Rabbit in the wire
Led to the ultrasound and wire insertion room. Upon the surgical couch they discussed how I should lay. The cancer being situated high up, situated in an almost under arm area of breast tissue. This meant that lying flat was not possible. How can they view the eleven o’clock flesh? Those of you who understand or have observed the behaviour of the larger breast will know that once prone they don’t sit pert and neat, aloft on the chest. They relax out and downwards sinking with gravity into the arm pit. They sank and took eleven o’clock along with them, daliesque. As my accused breast sank, so the clinician realised a sideways stance would be the only way. Wriggled into a “recovery” type position my face was still able to glance behind. The ultrasound screen was in view. I wasn’t going to turn into a pillar of salt…frozen in time, that would be too easy an end. This adventure required a willing participation in the suffering ahead. But at least I had a front row seat to view the performance. Let’s repeat: Enjoy your jouissance!
With plenty of reassurance the area was numbed. A local anaesthetic needle glinted and was applied around the areola. Fortunately I’d been quick to ask exactly where that “sharp” was going in. This was déjà vue, I was here only yesterday and I’d read the blogs. I knew the lesson and this lessened the shock. Sharp scratch and it stung like a bee. For those who need details of the level of pain: the depth reached by the needle filled anaesthetic was barely felt, before even more anaesthetic was introduced. The area was numbed, comfortably numb and then came the posturing for the wire. Compliant I was shifted leg and buttock. Next the re-posturing of the breast. The professional with her hands-on-job to move mountains. Like Muhammed if that mountain didn’t come to her she would grasp “it” with more vigor. The guilty “it” that numb part of myself that had betrayed me and led me to here. That apologetic breast which so carelessly, innocently, flaunted cleavage on the beach less than only a month ago. Placing the wire in the flesh of course required some manhandling of the floppity yet fibrous tissues. Manhandle is that an outdated term? Handled like a man, by a woman? Floppity and yet not so floppity. This is dense tissue we’re dealing with here. A lollipop figure. This is tissue with a mind of its own. Tissue that fills tensely according to the hormonal tides. The hands on approach with a push-pull pressure increased to extract the needle after the wire was in place. The experts apologised for their exertion. Almost straddling my body and heave-ho! My, my that was a struggle to retrieve. In my googling I’d already read about this possibility. The shared experience put me at ease. It was a physical effort to achieve and retract but now with the wire in place the needle was out. Pretty painless. The ends of the wire were flattened and taped across my skin. A brooch but not one of valor. I was the receptacle. I contained the treasure, I was the x that marks the spot. I was the prize ready for the next monochrome photo shoot. I didn’t pay much attention to the what, nor the why. No bravery just obedience.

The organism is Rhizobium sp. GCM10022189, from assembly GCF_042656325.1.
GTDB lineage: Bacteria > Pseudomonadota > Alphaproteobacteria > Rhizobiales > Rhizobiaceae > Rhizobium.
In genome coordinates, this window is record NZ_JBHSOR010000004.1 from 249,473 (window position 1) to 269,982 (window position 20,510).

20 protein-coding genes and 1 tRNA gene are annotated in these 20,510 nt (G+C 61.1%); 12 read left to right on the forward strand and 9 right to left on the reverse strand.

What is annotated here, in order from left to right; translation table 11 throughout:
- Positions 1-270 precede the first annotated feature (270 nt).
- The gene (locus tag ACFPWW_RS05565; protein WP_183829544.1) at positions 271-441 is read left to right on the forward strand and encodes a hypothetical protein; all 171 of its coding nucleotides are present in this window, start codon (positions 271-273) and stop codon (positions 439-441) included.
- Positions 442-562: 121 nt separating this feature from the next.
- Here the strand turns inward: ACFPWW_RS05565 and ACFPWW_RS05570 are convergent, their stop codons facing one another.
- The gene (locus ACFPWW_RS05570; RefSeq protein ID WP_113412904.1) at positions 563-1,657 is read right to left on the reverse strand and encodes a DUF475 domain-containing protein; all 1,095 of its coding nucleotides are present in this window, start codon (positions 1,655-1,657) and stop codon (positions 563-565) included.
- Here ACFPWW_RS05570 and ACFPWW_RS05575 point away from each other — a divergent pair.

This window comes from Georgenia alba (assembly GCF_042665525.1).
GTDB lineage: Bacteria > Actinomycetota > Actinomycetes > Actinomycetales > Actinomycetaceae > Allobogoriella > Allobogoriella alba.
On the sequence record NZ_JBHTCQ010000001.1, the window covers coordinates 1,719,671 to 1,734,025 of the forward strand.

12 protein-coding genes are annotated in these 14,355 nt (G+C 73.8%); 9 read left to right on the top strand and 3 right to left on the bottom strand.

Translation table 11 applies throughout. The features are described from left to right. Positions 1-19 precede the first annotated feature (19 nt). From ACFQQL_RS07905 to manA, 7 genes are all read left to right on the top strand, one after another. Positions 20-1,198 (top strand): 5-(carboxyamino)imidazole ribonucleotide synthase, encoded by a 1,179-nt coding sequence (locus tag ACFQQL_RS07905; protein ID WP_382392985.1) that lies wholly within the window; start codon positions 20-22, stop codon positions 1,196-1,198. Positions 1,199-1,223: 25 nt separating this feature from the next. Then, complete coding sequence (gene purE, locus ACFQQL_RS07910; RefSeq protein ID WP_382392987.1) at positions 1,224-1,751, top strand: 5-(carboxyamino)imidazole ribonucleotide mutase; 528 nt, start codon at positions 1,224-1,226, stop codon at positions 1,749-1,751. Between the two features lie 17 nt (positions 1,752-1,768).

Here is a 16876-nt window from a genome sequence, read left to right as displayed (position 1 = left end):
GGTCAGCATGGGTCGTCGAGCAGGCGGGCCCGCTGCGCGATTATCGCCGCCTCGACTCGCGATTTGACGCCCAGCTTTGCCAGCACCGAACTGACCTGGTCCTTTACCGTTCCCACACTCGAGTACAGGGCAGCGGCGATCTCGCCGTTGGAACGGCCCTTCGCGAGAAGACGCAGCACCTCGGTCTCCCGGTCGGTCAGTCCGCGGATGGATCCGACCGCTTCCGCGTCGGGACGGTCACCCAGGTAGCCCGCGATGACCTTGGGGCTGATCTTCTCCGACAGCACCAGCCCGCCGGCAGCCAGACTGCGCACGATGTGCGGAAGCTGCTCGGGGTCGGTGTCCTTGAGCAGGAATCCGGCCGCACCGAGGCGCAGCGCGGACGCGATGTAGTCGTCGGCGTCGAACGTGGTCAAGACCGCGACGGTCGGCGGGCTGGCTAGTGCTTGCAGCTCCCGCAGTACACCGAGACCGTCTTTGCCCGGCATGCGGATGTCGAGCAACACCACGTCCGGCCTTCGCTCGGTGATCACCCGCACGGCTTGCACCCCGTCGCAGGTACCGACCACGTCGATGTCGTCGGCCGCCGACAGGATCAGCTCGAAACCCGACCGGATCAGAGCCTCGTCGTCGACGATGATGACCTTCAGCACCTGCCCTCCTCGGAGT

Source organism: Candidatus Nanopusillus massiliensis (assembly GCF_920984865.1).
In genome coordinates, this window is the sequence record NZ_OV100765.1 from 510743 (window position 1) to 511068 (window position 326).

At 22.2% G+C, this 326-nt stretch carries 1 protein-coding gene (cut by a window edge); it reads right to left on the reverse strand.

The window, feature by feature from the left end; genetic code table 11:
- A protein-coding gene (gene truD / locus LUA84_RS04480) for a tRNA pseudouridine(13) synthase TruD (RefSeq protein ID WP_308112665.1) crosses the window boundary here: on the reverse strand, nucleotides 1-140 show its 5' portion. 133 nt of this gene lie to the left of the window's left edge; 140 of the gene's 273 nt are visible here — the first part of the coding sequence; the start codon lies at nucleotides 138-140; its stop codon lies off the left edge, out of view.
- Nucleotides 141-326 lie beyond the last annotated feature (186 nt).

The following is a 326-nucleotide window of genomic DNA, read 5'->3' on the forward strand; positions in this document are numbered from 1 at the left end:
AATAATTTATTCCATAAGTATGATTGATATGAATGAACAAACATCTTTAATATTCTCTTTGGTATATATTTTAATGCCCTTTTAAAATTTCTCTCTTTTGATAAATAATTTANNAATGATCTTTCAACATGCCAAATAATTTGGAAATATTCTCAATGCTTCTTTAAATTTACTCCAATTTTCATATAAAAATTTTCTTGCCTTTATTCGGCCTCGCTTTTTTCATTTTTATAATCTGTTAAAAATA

Enjoy your jouissance!